I did make some side-by-side listening comparisons of the Little Dot I+ headphone amplifier to a Ray Samuels XP-7 headphone amplifier ($700 retail /with power supply). This particular XP-7 had been upgraded with AD797 opamps giving it a rich dark full sound. The XP-7 easily plays well with any headphone. Clearly, this was no contest no matter what headphone was used. As expected, the XP-7 could not be beat. Ray Samuels can engineer like no other.

Initially what had sparked my interest about the Little Dot I+ headphone amplifier was the hope that it would produce magic with the Grado SR225 headphone. To my ears that combination proved too piercing. One thing that the Little Dot I+ headphone amplifier does have is potential. My hope is that someone discovers an alternate vacuum tube/opamp combination that can produce a rich dark full sound with the Grado SR-225.

The Little Dot I+ hybrid tube/transistor headphone amplifier is inexpensive. You might pay more for a similar amp that requires assembly. If your budget is around the $100 mark then this amplifier might work for you. The company is professional and the product appears well made.
post #3 of 20
Thread Starter 
100-hour burn-in mark

The Little Dot I+ headphone amplifier has completed more acceptable amount of burn in time. The Little Dot I+ has had over 100 hours burn in. Giving the amplifier a one-hour break between every ten-hour burn in session has made the burn in process take much longer than I would have liked.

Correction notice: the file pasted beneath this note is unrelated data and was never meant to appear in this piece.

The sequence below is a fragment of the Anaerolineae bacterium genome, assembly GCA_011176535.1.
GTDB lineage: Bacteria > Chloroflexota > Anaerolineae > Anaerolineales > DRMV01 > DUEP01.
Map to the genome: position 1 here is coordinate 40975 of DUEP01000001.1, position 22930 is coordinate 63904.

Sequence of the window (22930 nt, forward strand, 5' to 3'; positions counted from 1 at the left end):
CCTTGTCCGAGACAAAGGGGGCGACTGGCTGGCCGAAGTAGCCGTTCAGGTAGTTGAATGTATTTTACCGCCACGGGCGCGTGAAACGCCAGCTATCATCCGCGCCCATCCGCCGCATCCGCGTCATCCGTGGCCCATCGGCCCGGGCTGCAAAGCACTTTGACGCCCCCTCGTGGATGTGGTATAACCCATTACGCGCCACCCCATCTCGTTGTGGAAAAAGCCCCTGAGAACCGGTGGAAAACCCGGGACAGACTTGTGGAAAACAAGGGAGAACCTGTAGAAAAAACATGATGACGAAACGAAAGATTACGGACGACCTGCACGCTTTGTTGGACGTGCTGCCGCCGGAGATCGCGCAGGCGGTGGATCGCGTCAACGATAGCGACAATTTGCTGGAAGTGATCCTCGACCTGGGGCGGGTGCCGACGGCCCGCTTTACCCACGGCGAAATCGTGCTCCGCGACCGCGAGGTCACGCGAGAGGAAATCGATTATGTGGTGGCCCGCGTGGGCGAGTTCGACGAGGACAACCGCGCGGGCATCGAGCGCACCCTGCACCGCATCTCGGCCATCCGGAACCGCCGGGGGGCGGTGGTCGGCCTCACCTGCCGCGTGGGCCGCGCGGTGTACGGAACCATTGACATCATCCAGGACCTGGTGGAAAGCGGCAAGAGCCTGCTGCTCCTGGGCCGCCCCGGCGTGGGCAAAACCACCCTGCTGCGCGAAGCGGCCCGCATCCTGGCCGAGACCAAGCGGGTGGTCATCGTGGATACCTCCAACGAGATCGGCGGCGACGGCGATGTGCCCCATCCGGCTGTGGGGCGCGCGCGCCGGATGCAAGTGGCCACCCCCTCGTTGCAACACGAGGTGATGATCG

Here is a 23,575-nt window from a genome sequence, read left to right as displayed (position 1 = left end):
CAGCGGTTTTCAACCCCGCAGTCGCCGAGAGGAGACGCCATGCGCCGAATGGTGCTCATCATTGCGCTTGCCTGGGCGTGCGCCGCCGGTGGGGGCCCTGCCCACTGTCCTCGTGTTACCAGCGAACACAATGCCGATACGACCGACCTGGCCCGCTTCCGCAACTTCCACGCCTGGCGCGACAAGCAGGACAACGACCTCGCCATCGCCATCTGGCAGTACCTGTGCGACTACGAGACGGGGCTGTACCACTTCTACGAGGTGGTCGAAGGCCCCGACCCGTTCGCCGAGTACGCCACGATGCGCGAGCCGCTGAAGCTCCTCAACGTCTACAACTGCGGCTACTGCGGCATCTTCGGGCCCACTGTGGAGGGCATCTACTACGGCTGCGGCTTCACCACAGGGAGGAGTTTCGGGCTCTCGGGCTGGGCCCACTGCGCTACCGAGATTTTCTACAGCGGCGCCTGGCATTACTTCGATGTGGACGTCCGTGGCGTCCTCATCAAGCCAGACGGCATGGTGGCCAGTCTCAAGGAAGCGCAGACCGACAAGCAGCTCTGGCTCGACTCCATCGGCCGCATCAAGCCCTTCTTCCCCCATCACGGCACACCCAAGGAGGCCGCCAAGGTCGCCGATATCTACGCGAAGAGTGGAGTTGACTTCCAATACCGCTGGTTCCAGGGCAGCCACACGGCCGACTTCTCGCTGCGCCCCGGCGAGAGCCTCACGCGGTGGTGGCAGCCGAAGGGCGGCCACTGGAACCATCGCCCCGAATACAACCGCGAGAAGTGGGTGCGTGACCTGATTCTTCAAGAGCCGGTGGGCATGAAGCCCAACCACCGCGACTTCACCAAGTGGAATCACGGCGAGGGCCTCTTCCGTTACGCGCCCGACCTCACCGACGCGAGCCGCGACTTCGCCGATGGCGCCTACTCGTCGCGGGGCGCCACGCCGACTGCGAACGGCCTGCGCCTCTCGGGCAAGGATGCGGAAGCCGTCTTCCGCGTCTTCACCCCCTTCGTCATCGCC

Now that the amp had been properly burned in, this time around I listened to the Little Dot I+ more objectively. I put away all of my more expensive gear. I wanted to dispense with direct unfair comparisons to any much more expensive equipment. By this time, I have also shed preconceived hopes that the Little Dot I+ might be a giant killer.

I connected a non-Beresford TC-7510 DAC to the Little Dot I+ using Canare silver soldered interconnects. The TC-7510 DAC had well over 100 hours burn-in and possesses much better qualities than the others of my inexpensive quality digital sources. Like the Little Dot I+, the TC-7510 DAC is a respectable choice for the budget minded Head-fier.

General listening impressions
I switched out various headphones and just listened to what the Little Dot I+ with stock tubes had to offer compared to the headphone output of the TC-7510 DAC. Amplified output exhibited recessed bass with some headphones and with others it controlled and tightened up the bass. Sound stage opened up. Sound was clear, dynamic and controlled. The Little Dot I+ overall character is bright, clear, open, and powerful.


Meat and potatoes


Determining whether the Little Dot I+ sounds good or not depends on which headphone is being used. The source from which the music comes from is the most important element of a system. However the synergy between headphone and headphone amplifier is what makes or breaks the listening experience. If a Little Dot I+ headphone system does not have this synergy, then it may sound better leaving the headphone amplifier out entirely.
Headphones used: Beyerdynamic DT-880 (2003 version), Grado SR225, Koss KSC75, Koss PortaPro, Realistic LV-20 (Koss TD/80 with vents), Sennheiser HD-280, Sennheiser PX-100, Sony MDR-CD780, Shure E2C
Beyerdynamic DT-880 (2003 version)
The Beyerdynamic DT-880 can sound extremely sweet with the right amplification. As reported by many head-fiers, I can confirm that the Little Dot 1+ does not sound good at all with the Beyerdynamic DT-880. This combo was dead with no bottom end.
Verdict: NO

Grado SR225